Contestations and contradictions on the learners’ constitutional rights to basic education: A South African perspective

Raj Mestry ; Pierre du Plessis

Education is a basic human right that is enshrined in the Constitution of the Republic of South Africa. It stipulates that everyone has the right to a basic education, which the state, through reasonable measures, must progressively make available and
accessible. The South African Schools Act makes it compulsory for all children to attend school from the age of seven until they reach the age of 15 or the end of Grade 9, whichever comes first. The school governing bodies (SGBs) are given the power to
determine and enforce school policies including admission, language and finance policies.

Since 1994 many South African children have gained physical access to public schools. Very few children fail to enrol in a school, their daily attendance is relatively high, repetition rates are relatively low and dropout is rare, at least during primary school. However, it is disturbing that at least 2% of all learners never enter a public school, and these learners are the most marginalized of all, often schools barring them access, or suffering from disabilities, deep poverty and/or lack of access to social grants. Furthermore, the high rates of grade progression, despite generally low quality of schooling in the primary and early secondary phases, leads to substantial drop-out prior to the standardised matric examination.

Using legislation and secondary datasets, this paper explores the learners’ constitutional rights to access to education. Contrary to legislation, the socioeconomic status of parents, racial and religious discrimination, and the language policy are some
reasons preventing poor learners from accessing public schools, especially in affluent areas. It is recommended that the Department of Education provide relevant roleplayers in school education the necessary training to correctly interpret and implement legislation and policies related to learner access to education.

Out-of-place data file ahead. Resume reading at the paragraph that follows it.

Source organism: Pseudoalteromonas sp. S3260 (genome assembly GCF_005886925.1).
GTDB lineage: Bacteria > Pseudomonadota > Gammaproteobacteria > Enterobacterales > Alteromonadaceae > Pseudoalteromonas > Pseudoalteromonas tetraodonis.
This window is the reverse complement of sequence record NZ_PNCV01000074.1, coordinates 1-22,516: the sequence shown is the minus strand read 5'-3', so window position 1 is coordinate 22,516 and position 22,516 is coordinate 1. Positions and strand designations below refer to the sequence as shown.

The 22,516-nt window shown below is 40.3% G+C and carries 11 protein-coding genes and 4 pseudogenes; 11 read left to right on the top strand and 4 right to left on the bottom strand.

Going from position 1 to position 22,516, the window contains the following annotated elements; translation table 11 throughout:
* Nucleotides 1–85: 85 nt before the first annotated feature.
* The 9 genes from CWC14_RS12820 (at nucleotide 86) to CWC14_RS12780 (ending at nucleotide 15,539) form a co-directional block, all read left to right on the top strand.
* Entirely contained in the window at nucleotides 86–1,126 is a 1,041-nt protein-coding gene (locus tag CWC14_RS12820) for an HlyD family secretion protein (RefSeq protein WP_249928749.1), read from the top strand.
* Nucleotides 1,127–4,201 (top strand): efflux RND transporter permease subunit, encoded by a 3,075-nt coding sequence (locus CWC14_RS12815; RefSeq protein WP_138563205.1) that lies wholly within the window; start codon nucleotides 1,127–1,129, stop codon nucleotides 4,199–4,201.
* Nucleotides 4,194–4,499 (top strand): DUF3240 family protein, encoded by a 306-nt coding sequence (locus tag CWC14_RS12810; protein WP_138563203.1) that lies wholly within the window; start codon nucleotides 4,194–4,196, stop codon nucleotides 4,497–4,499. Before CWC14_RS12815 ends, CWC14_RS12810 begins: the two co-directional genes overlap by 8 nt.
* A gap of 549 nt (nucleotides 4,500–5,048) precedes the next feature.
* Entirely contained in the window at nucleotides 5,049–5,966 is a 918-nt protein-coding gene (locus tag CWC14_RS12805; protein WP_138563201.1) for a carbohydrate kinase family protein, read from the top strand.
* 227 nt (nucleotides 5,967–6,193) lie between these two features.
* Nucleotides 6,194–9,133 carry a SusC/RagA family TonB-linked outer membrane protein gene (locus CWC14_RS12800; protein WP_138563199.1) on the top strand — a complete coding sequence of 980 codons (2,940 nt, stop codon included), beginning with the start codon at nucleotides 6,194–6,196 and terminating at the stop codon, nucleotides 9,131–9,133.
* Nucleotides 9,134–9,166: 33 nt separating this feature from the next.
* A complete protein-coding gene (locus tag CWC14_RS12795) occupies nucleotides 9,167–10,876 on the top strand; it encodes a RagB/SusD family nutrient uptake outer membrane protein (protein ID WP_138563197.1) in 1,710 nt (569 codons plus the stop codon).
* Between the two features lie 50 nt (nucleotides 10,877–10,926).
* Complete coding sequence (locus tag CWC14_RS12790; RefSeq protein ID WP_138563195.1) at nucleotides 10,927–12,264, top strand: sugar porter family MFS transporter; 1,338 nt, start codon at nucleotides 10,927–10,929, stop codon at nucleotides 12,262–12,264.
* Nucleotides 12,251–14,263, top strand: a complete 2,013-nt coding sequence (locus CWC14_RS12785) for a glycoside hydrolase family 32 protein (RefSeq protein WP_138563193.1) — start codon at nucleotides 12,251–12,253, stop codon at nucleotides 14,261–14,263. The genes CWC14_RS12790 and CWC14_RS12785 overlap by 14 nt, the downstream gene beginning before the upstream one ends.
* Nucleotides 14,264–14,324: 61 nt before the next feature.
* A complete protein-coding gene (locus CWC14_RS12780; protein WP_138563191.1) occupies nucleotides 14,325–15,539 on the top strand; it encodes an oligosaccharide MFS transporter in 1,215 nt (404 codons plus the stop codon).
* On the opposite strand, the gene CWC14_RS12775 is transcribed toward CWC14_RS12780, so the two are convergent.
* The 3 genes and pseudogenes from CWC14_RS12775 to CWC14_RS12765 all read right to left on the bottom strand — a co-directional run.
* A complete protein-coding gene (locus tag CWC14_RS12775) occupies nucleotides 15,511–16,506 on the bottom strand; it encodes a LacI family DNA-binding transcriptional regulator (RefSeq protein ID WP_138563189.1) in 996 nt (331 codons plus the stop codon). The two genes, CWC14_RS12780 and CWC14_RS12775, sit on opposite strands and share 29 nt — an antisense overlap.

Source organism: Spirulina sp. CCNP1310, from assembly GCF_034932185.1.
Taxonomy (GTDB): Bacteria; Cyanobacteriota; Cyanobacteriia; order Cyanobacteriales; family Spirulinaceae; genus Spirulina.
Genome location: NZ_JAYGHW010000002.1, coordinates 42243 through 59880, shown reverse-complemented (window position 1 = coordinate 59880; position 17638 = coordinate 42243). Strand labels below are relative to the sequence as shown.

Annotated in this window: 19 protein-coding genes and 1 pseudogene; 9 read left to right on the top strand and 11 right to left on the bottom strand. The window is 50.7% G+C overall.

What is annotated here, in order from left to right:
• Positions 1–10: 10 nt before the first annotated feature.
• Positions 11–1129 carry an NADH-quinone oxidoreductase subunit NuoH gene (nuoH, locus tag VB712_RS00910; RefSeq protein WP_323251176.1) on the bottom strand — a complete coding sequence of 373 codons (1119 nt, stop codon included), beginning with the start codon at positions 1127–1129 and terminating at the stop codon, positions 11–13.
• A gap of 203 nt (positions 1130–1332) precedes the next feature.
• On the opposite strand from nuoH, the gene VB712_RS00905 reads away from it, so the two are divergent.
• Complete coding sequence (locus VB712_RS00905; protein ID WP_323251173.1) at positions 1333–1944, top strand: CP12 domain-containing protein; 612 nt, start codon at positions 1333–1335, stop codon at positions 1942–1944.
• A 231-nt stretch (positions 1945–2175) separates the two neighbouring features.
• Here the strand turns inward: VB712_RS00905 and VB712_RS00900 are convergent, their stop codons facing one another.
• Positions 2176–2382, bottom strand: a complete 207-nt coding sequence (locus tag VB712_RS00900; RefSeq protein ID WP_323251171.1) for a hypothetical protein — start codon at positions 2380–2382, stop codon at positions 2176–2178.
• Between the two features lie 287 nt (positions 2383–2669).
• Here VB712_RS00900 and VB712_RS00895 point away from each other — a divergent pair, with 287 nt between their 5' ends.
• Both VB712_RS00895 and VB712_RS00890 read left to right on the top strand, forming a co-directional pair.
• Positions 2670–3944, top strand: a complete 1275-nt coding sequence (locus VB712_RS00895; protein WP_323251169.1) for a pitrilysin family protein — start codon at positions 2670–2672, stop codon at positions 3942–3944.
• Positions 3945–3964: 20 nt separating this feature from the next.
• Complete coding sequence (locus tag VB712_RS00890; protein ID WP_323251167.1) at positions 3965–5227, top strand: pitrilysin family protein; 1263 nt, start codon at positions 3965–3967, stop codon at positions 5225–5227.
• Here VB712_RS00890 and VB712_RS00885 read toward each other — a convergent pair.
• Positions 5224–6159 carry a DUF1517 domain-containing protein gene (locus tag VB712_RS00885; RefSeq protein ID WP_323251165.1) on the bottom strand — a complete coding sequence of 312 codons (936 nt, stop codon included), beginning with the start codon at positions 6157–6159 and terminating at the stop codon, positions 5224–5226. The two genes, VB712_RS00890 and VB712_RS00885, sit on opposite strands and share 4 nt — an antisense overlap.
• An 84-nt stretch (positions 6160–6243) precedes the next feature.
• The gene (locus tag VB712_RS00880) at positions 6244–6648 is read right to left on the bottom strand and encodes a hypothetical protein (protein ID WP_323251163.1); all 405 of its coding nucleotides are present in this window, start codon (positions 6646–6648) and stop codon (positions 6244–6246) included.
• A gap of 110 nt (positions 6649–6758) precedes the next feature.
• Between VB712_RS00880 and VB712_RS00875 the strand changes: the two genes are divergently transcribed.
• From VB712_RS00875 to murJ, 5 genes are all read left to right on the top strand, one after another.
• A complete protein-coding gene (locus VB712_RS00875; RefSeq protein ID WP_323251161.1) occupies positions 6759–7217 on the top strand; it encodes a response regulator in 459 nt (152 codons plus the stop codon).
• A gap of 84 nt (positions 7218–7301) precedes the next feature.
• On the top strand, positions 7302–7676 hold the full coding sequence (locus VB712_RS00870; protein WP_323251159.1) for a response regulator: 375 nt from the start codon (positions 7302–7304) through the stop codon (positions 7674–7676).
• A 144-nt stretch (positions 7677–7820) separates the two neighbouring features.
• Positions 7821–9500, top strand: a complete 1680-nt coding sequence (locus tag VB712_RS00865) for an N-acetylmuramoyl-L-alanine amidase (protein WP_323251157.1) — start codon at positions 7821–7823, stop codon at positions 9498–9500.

Ubuntu, Democratic Education Leadership and Management in South African Public Schools. A critical discussion

Thinavhudzulo Norman Mafumo

The paper provides a theoretical discussion of the claim that the indigenous Southern African philosophy / world view of Ubuntu can constitute the foundation of democratic leadership and management in South African public schools. The discussion unfolds through a rigorous critique of the relevant literature in the field of school leadership management in   South Africa. The paper specifically contends that Ubuntu, mostly neglected in dominant literature on education, provides African – centred perspective on the principles of deliberation, equality, inclusion, compassion, hospitality, and belligerence which, in the view of some critical Theorists, are central in the delivery of democratic education.

 theoretical approach to teaching academic literacy through use of genres in isiXhosa printed media and history texts: A genre-base theoretical framework for educators

Simthembile Xeketwana and Sibongile Xamlashe 

This paper explores the properties of genre-based pedagogy regarding its application in the South African schools, intermediate, senior and FET phases.  The paper aims at contributing to the improvement of language and literacy in reading and writing, by empowering educators with a theoretical approach to the knowledge about language. The genre-based pedagogy and systemic functional linguistics is employed to examine the media and history texts, which can be of value in teaching isiXhosa Home Language.  The paper will further demonstrate the use of lexical items, ideational metafunctions which is sentence-level grammar and discourse-level grammatical properties, in evaluative language use as underpinned by genre-based pedagogy and systemic functional linguistics. This paper seeks to contribute to the use media and history text as a resource for language development in South African schools, as per the specifications of the Curriculum and Assessment Policy Statement (CAPS).  In conclusion, the paper argues that the analysis of isiXhosa media and history texts, could benefit educators’ knowledge about language, which is needed to enhance literacy in the South African schools.

Enhancing learners’ reading habits through reading bags at Secondary schools

Molotja T.W and Themane M